Macrophage MMP-9 Accelerates Cardiac Aging

Is macrophage MMP-9 a prime upstream regulator of cardiac aging? Yes, according to new research by Toba et al, explored in our latest podcast. Editor in Chief Irving H. Zucker (University of Nebraska Medical Center) interviews lead author and Deputy Editor Merry Lindsey (University of Mississippi Medical Center) and content expert Richard Gumina (Vanderbilt University) about the work by Lindsey and colleagues, which expands our knowledge of macrophage MMP-9 overexpression and its amplification of the myocyte hypertrophic response to aging. Did Lindsey and co-authors find in their experimental model that diastolic cardiac physiology was impaired before systolic cardiac physiology? MMP-9 appears to be a driver of inflammation, rather than a consequence of inflammation. Does MMP-9 in the aged heart also play a pro-fibrogenic role? Listen and learn more.

 

Hiroe Toba, Presley L. Cannon, Andriy Yabluchanskiy, Rugmani Padmanabhan Iyer, Jeanine D’Armiento, Merry L. Lindsey Transgenic overexpression of macrophage matrix metalloproteinase-9 exacerbates age-related cardiac hypertrophy, vessel rarefaction, inflammation, and fibrosis Am J Physiol Heart Circ Physiol, published March 1, 2017. DOI:10.1152/ajpheart.00633.2016

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Genes and Vascular Reactions to Diving

Is the vascular response in humans to the diving reflex genetically determined? In our first-ever podcast recorded in both Russian and English, Associate Editor Debra I. Diz (Wake Forest University School of Medicine) interviews lead author Tatiana I. Baranova (St.-Petersburg State University, Russia), her translator Vladimir Boykov, and content expert Charles E. Wood (University of Florida). Listen as we explore the work by Baranova and co-authors, which determined that polymorphisms in the bradykinin and renin-angiotensin systems are the driving force behind hemodynamic responses to the diving reflex. What is known about the functional implications of the mutations that affect the coding regions of the genes ADBR2, ACE, AGTR1, BDKRB2, and REN? Does this work on the genomics of hemodymic changes during transient hypoxia have potential therapeutic applications in personalized medicine? Listen to find out.

 

Tatiana I. Baranova, Dmitrii N. Berlov, Oleg S. Glotov, Ekaterina A. Korf, Alexey D. Minigalin, Alla V. Mitrofanova, Ildus I Ahmetov, Andrey S. Glotov Genetic determination of the vascular reactions in humans in response to the diving reflex Am J Physiol Heart Circ Physiol, published online December 6, 2016. DOI: 10.1152/ajpheart.00080.2016

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Sympathetic Nerves and Cardiac Propagation

What are the mechanisms by which sympathetic nerve activity triggers ventricular arrhythmia? Listen as Consulting Editor Crystal Ripplinger (University of California Davis) interviews lead author Olujimi Ajijola (University of California Los Angeles) and content expert Christian Meyer (University Heart Centre Hamburg) about this key question explored in the innovative work by Ajijola et al. In a chronically infarcted porcine model, Ajijola and co-authors investigated whether sympathetic activity modulated activation and conduction in normal hearts and post myocardial infarction. The authors found that right stellate stimulation had a stronger effect than left in normal hearts. Was the same true after myocardial infarction? Do the clinical implications of modulation of late potentials during sympathetic stimulation suggest that clinicians need to rethink their ablation mapping techniques? Listen and learn.

 

Olujimi A. Ajijola, Robert L Lux, Anadjeet Khahera, OhJin Kwon, Eric Aliotta, Daniel Ennis, Michael C. Fishbein, Jeffrey Laurence Ardell, Kalyanam Shivkumar Sympathetic Modulation of Electrical Activation In Normal and Infarcted Myocardium: Implications for Arrhythmogenesis Am J Physiol Heart Circ Physiol, published online January 13, 2017. DOI: 10.1152/ajpheart.00575.2016

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Cerebroarterial Dysfunction in Swedish-Arctic AD Mice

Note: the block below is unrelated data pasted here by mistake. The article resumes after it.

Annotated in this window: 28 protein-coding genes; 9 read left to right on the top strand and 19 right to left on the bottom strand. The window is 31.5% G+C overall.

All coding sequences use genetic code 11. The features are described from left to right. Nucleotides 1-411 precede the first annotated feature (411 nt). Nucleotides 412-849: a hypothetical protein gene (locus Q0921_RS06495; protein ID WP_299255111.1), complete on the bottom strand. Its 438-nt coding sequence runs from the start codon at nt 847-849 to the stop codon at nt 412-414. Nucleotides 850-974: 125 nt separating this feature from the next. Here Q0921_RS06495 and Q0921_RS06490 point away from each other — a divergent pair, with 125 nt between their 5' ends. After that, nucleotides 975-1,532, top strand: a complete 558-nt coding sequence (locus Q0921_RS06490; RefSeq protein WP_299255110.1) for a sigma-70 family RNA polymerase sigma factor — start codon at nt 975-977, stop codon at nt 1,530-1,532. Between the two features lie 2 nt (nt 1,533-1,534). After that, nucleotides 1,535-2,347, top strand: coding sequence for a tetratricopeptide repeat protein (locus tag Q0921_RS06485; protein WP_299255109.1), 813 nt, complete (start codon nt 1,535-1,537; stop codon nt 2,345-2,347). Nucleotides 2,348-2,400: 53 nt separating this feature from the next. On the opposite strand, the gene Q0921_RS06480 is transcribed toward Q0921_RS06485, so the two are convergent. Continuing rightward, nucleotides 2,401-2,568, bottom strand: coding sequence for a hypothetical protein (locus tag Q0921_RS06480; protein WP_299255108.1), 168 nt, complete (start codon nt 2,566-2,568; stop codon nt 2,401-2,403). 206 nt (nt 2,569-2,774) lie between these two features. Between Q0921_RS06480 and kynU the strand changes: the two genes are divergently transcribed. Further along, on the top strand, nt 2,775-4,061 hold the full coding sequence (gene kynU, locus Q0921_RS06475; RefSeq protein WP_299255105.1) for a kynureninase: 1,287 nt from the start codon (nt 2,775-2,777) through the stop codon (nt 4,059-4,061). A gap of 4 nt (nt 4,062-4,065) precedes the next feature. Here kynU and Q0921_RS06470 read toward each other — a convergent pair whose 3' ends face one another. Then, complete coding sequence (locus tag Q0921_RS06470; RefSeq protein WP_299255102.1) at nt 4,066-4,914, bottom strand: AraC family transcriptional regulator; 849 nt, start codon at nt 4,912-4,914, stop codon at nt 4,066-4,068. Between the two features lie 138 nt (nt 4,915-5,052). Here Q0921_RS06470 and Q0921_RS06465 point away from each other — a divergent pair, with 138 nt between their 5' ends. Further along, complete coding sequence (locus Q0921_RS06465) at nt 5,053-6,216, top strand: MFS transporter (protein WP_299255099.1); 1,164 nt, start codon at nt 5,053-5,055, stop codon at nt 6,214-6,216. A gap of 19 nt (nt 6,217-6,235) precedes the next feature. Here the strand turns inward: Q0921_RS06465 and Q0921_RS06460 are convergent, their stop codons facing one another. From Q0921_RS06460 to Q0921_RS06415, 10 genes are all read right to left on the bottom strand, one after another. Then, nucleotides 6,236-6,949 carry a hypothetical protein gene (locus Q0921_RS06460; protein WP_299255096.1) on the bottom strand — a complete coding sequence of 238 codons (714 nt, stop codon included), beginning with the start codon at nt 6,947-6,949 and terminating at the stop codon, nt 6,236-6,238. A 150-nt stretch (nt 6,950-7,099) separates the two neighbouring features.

In a true chicken-and-egg question, can researchers accurately pinpoint if cerebrovascular pathology or Alzheimer's disease (AD) present sequentially or simultaneously? Listen as Guest Editor Vincenzo Lionetti (Institute of Life Sciences, Scuola Superiore Sant'Anna, Pisa, Italy) interviews lead author Mario Merlini (University of Zurich, Switzerland, and Gladstone Institute of Neurological Disease, UCSF) and content expert Roy Weller (University of Southampton School of Medicine) about the novel work by Merlini et al that seeks to untangle the complicated web of cerebrovascular pathology, AD pathology, and vascular dementia, as well as neuronal and endothelial tau pathology. In this extended podcast, we speculate on the role that endothelial tau may play in disrupting nitric oxide synthase in the nucleus. Our experts consider whether endothelial dysfunction at the onset of AD is a gene or age-dependent phenomenon. Why did Merlini and co-authors use histology to investigate the loss of cyclic-GMP in the absence of amyloid deposits in the basilar artery? Does the Swedish-Arctic mouse model accurately reflect the AD clinical condition? Listen to this intriguing conversation and find out.

 

Mario Merlini, Yi Shi, Stephan Keller, Gianluigi Savarese, Alexander Akhmedov, Rebecca Derungs, Remo D. Spescha, Luka Kulic, Roger M. Nitsch, Thomas F. Lüscher, Giovanni G. Camici Reduced nitric oxide bioavailability mediates cerebroarterial dysfunction independent of cerebral amyloid angiopathy in a mouse model of Alzheimer’s disease Am J Physiol Heart Circ Physiol, published February 1, 2017. DOI: 10.1152/ajpheart.00607.2016

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Renin-Angiotensin System Signaling in Aged and Age-Exercised Rats

Does aging influence myocardial angiotensin II levels in the heart? Listen as Editor in Chief Irving H. Zucker (University of Nebraska Medical Center) interviews lead author Dong Sun (New York Medical College) and content expert Zsolt Bagi (Augusta University) about the recent study by Froogh et al, which compared three experimental groups (young sedentary, aged sedentary, and aged exercising rats) to determine why there is a mismatch between angiotensin II and angiotensin 1 – 7 in the aged heart. Does perivascular chymase and angiotensin production specifically target blood vessels? What do the authors speculate is the mechanisms by which exercise can alter ACE and ACE 2, including chymase? Find out this and more. Listen now.

 

Ghezal Froogh, John T Pinto, Yicong Le, Sharath Kandhi, Yeabsra Aleligne, An Huang, Dong Sun Chymase-dependent production of angiotensin II: an old enzyme in old hearts Am J Physiol Heart Circ Physiol, published online November 4, 2016. DOI: 10.1152/ajpheart.00534.2016

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Parental Vitamin D Deficiency Increases BP in Offspring